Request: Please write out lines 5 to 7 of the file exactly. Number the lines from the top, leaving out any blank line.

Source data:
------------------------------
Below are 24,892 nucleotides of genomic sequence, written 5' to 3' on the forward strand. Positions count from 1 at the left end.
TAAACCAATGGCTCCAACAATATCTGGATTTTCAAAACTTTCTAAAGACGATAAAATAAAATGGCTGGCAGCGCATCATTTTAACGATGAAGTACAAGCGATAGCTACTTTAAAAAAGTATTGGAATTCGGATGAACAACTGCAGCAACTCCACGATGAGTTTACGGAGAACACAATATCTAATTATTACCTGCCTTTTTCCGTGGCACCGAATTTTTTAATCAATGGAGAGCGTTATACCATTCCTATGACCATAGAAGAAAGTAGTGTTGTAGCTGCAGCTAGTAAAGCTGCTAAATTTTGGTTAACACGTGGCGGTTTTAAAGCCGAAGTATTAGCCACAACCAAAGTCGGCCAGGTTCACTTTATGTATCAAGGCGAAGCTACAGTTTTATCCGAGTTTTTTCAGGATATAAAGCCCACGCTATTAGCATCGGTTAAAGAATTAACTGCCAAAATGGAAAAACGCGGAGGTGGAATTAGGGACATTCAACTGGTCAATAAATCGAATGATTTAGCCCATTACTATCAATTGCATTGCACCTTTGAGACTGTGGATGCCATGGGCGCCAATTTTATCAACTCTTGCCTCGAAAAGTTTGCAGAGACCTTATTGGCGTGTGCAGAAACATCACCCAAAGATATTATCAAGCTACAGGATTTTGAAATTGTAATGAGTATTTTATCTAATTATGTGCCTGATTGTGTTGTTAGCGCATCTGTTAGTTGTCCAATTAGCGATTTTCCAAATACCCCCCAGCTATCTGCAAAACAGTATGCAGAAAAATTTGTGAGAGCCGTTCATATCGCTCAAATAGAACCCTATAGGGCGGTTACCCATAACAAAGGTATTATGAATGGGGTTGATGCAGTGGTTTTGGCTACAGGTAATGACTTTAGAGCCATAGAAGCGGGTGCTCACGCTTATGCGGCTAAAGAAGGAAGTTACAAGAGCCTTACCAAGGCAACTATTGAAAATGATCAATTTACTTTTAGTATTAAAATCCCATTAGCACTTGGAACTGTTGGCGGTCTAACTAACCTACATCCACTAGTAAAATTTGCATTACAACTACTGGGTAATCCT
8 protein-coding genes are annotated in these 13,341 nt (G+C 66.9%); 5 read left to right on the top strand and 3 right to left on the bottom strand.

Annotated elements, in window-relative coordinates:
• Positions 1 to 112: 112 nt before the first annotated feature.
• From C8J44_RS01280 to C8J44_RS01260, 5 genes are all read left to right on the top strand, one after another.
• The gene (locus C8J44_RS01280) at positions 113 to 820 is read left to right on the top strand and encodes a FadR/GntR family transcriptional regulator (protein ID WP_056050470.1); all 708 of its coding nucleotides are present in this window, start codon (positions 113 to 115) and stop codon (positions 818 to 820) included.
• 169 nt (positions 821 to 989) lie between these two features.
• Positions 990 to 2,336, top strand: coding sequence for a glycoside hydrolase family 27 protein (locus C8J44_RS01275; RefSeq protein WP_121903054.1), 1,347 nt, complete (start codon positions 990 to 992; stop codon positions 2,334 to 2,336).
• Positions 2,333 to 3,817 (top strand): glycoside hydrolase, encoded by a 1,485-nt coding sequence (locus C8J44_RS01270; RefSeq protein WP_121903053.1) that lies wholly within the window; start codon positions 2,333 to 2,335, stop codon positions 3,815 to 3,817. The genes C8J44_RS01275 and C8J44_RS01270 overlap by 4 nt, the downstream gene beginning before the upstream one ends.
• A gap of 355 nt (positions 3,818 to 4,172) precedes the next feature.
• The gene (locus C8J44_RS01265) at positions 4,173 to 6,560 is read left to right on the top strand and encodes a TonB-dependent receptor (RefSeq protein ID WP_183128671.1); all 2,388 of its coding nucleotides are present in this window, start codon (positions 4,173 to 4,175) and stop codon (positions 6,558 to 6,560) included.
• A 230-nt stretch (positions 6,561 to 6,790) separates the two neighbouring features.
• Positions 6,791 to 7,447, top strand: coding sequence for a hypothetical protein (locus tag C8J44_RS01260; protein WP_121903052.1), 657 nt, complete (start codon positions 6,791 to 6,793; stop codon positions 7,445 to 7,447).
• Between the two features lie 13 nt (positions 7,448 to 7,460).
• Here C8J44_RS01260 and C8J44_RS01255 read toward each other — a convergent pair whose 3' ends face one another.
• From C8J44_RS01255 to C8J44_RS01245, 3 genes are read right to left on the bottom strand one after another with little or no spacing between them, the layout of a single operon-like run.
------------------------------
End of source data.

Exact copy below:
• Positions 1 to 112: 112 nt before the first annotated feature.
• From C8J44_RS01280 to C8J44_RS01260, 5 genes are all read left to right on the top strand, one after another.
• The gene (locus C8J44_RS01280) at positions 113 to 820 is read left to right on the top strand and encodes a FadR/GntR family transcriptional regulator (protein ID WP_056050470.1); all 708 of its coding nucleotides are present in this window, start codon (positions 113 to 115) and stop codon (positions 818 to 820) included.